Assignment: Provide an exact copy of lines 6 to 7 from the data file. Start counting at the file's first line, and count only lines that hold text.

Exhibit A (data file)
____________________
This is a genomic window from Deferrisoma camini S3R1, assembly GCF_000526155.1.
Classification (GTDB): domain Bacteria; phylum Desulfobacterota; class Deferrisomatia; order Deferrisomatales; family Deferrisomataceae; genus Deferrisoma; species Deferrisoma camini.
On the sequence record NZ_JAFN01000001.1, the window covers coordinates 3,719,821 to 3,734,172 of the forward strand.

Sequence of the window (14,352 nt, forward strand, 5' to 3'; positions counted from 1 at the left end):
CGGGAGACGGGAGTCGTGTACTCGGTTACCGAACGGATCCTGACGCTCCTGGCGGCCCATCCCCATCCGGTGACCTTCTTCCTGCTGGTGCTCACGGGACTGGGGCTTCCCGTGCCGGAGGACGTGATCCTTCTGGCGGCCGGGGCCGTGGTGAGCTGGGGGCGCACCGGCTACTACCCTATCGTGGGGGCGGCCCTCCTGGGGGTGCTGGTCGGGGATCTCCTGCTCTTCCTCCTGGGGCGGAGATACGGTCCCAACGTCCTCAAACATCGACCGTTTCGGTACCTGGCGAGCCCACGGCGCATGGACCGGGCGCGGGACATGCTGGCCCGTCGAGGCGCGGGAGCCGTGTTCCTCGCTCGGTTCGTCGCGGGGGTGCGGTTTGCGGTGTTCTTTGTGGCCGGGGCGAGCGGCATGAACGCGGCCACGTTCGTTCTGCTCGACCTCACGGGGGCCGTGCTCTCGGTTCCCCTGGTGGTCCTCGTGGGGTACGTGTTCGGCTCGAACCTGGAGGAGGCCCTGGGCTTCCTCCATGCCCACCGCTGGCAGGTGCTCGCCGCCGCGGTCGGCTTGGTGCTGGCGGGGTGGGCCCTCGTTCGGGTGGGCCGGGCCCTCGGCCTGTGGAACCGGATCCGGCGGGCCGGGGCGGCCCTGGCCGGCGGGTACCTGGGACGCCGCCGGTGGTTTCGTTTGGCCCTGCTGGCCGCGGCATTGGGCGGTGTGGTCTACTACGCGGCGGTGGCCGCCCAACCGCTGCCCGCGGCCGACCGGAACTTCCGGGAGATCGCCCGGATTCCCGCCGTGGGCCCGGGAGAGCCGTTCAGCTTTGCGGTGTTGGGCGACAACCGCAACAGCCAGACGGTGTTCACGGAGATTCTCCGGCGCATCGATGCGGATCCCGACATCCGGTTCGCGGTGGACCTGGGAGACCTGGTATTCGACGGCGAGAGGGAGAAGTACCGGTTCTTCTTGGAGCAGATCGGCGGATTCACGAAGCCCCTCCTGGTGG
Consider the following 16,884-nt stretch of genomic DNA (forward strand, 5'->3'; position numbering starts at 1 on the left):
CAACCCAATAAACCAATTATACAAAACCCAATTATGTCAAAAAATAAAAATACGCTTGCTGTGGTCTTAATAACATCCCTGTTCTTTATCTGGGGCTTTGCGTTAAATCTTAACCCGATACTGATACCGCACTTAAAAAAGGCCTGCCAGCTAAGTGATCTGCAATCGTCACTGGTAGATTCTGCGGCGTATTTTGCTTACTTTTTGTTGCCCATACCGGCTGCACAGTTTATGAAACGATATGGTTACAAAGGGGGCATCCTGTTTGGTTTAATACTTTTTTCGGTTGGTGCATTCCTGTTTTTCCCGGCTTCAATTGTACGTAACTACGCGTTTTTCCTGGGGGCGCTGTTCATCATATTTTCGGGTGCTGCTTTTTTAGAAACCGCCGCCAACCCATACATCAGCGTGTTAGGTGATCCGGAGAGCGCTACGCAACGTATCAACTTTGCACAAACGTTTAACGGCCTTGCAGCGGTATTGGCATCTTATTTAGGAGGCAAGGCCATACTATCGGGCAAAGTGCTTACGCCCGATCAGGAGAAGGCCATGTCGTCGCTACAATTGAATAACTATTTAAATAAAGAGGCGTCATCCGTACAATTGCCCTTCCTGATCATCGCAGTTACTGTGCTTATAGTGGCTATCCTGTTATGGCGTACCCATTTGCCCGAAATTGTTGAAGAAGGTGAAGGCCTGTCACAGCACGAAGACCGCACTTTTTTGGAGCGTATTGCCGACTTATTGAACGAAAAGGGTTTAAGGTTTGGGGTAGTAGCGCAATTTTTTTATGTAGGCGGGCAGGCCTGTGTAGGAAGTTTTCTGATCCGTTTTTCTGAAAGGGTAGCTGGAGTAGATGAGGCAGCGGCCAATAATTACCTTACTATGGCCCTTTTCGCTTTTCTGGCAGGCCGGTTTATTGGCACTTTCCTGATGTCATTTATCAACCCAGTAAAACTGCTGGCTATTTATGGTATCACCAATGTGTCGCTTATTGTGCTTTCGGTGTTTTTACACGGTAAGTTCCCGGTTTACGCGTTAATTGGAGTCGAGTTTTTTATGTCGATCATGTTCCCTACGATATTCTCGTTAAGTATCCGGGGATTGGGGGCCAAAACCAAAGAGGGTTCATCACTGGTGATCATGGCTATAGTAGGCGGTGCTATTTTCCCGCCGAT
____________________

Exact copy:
Consider the following 16,884-nt stretch of genomic DNA (forward strand, 5'->3'; position numbering starts at 1 on the left):
CAACCCAATAAACCAATTATACAAAACCCAATTATGTCAAAAAATAAAAATACGCTTGCTGTGGTCTTAATAACATCCCTGTTCTTTATCTGGGGCTTTGCGTTAAATCTTAACCCGATACTGATACCGCACTTAAAAAAGGCCTGCCAGCTAAGTGATCTGCAATCGTCACTGGTAGATTCTGCGGCGTATTTTGCTTACTTTTTGTTGCCCATACCGGCTGCACAGTTTATGAAACGATATGGTTACAAAGGGGGCATCCTGTTTGGTTTAATACTTTTTTCGGTTGGTGCATTCCTGTTTTTCCCGGCTTCAATTGTACGTAACTACGCGTTTTTCCTGGGGGCGCTGTTCATCATATTTTCGGGTGCTGCTTTTTTAGAAACCGCCGCCAACCCATACATCAGCGTGTTAGGTGATCCGGAGAGCGCTACGCAACGTATCAACTTTGCACAAACGTTTAACGGCCTTGCAGCGGTATTGGCATCTTATTTAGGAGGCAAGGCCATACTATCGGGCAAAGTGCTTACGCCCGATCAGGAGAAGGCCATGTCGTCGCTACAATTGAATAACTATTTAAATAAAGAGGCGTCATCCGTACAATTGCCCTTCCTGATCATCGCAGTTACTGTGCTTATAGTGGCTATCCTGTTATGGCGTACCCATTTGCCCGAAATTGTTGAAGAAGGTGAAGGCCTGTCACAGCACGAAGACCGCACTTTTTTGGAGCGTATTGCCGACTTATTGAACGAAAAGGGTTTAAGGTTTGGGGTAGTAGCGCAATTTTTTTATGTAGGCGGGCAGGCCTGTGTAGGAAGTTTTCTGATCCGTTTTTCTGAAAGGGTAGCTGGAGTAGATGAGGCAGCGGCCAATAATTACCTTACTATGGCCCTTTTCGCTTTTCTGGCAGGCCGGTTTATTGGCACTTTCCTGATGTCATTTATCAACCCAGTAAAACTGCTGGCTATTTATGGTATCACCAATGTGTCGCTTATTGTGCTTTCGGTGTTTTTACACGGTAAGTTCCCGGTTTACGCGTTAATTGGAGTCGAGTTTTTTATGTCGATCATGTTCCCTACGATATTCTCGTTAAGTATCCGGGGATTGGGGGCCAAAACCAAAGAGGGTTCATCACTGGTGATCATGGCTATAGTAGGCGGTGCTATTTTCCCGCCGAT